#Lookback: The Many Schools Of Dubois

    The main challenge of education in a rural community before the advent of widespread cars, paved roads, and school buses was making a place for students to learn that they could get to.  Dubois has always been a relatively rural community, with few students and large distances between them.  

    In the past, rural and ranching communities would compensate for the difficulty in educating the region’s children in several different ways.  Teachers would sometimes be hired by a specific ranch, tasked with teaching all the children on the ranch.  In other circumstances, children and a parent would go live somewhere with available education, such as Lander or Riverton.  A four-year high school was not available in Dubois until 1940, and many parents wishing for their children to receive a full high school diploma would send them to Lander or Riverton to receive it.

    Another solution, one settled on by many people around Dubois, was to designate a schoolhouse between a few ranches and hire out a teacher for some months, children riding in on horseback or walking through the snow.  Some of these schools were closer to town, such as the Green School, McMichael School, first grade school, and White School, while others were built nearby ranches with children, such as the Boedeker School, Jakey’s Fork School, Torrey Creek School, Circle School, tie camp schools, and Cross School.

    One schoolhouse illustrates the many purposes these buildings often fulfilled.  Up Horse Creek, a schoolhouse known as the Tinkle School was built, replacing the previous schoolhouse in the vicinity.  It was eventually replaced by the Boedecker School around 1917.  Eventually, the Tinkle schoolhouse was moved down to Dubois proper, where it opened in 1925 as the first high school in Dubois, teaching around twelve students Latin, American History, English, Algebra, and Geometry.  Following the construction of new school buildings, the old Tinkle schoolhouse was abandoned.  When Esther Mockler worked to establish a Dubois library, the old schoolhouse was converted into the area’s first library building.  The library soon outgrew the tiny schoolhouse, and a stone building was built to replace it.  After years of neglect, the schoolhouse was acquired by the Dubois Museum, where it now sits as testament to the many schools and schoolhouses in the Dubois area.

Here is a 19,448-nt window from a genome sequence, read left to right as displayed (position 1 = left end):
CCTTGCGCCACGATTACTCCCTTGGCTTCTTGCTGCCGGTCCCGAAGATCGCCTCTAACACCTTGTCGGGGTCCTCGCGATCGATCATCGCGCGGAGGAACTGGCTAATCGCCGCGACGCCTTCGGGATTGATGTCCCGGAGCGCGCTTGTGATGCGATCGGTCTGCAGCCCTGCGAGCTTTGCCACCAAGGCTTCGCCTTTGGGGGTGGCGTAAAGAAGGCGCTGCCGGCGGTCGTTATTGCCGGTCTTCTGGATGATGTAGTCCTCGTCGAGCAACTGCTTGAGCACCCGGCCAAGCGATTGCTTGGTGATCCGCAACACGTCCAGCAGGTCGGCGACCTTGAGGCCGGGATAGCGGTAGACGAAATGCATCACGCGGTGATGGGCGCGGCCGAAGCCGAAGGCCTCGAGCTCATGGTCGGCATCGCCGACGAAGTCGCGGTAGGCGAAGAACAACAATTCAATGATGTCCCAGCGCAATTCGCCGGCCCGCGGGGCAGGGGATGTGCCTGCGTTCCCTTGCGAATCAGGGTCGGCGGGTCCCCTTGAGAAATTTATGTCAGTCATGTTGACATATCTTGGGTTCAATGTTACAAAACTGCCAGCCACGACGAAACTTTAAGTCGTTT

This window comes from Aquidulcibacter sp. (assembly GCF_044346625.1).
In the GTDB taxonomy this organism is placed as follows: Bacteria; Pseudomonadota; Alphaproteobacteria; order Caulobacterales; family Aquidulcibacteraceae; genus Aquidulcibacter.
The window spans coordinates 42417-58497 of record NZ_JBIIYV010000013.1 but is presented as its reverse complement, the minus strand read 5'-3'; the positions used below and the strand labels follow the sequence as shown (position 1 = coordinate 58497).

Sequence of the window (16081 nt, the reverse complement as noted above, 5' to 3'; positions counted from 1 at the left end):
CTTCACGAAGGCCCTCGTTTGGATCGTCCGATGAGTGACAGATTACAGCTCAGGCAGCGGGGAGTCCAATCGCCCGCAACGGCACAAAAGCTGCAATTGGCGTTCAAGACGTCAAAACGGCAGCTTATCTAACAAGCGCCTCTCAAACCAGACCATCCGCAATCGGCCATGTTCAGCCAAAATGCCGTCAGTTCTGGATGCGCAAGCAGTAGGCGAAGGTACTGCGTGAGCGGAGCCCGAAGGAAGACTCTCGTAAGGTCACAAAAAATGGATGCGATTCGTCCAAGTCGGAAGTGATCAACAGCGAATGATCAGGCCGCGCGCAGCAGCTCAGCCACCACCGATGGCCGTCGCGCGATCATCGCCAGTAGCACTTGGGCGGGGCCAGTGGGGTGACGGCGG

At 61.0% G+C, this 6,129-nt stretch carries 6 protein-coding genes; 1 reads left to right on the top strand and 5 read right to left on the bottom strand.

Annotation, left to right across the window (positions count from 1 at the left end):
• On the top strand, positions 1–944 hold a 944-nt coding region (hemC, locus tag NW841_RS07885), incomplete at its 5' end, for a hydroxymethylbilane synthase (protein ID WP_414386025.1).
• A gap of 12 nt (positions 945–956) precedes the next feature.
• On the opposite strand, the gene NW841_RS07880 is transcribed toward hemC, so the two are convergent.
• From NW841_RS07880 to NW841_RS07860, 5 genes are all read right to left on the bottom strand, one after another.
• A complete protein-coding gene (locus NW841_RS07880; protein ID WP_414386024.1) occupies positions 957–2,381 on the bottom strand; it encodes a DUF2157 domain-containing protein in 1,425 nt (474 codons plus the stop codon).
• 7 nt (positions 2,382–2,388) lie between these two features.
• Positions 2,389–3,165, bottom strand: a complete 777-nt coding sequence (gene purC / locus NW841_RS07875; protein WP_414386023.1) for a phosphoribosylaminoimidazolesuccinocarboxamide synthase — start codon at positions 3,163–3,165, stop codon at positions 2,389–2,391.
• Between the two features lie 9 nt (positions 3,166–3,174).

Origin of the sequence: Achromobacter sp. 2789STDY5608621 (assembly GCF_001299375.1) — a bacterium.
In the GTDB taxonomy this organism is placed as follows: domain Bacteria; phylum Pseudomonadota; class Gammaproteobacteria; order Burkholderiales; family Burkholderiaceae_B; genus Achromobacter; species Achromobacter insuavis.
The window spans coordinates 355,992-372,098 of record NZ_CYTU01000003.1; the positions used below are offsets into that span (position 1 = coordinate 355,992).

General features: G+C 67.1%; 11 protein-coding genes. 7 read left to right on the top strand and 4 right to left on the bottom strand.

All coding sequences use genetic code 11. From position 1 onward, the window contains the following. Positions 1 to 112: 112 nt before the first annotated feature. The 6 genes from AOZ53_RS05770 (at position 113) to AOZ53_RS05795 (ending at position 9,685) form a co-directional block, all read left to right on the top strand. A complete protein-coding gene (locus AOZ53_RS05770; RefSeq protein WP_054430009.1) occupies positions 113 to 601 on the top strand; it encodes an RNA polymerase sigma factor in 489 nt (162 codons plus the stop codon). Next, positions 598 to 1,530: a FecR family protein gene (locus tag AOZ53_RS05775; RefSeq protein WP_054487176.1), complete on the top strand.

(Picture Caption) First Dubois High School, 1927.  Left to right: George Green, Edwin Wright, Warren Beck, Evelyn Dinger, George Leseberg

    Next up for the Fremont County Museum

    August 26, TBA at the Dubois Museum, “Kids Corner: A Closer Look at the Night Sky” Bailey Tire/Pit Stop Children’s Exploration Series

    August 26, 9-2pm at the Riverton Museum, “J.B. Okie Manor Adventure Trek” Wind River Visitors Council Adventure Trek Series

    August 29, 9-2pm at the Dubois Museum, “Lake Louise Nature Trek” Wind River Visitors Council Adventure Trek Series

    August 30, 7pm at the Dubois Museum, “Music at the Museum: Packin’ The Mail

    December 2022-October 2023 at the Pioneer Museum, “Wind River Memories: Artists of the Lander Valley and Beyond” art exhibition

    Call the Dubois Museum 1-307-455-2284, the Pioneer Museum 1-307-332-3339 or the Riverton Museum 1-307-856-2665 for detail regarding their programs.

    The Wind River Cultural Centers Foundation has been created to specifically benefit The Dubois Museum, the Pioneer Museum in Lander and the Riverton Museum.  The WRCCF will help deliver the long term financial support our museums need to flourish.  In the current economic environment, the museums are more reliant than ever on donations from the private sector to continue to provide the quality programs, collections management, exhibits and services that have become their hallmark over the last four years.  Please make your tax deductible contribution to be used specifically for the benefit of the museum of your choosing by sending a check to Wind River Cultural Centers Foundation at PO Box 1863 Lander, WY 82520 or taking it directly to the museum you choose to support.  

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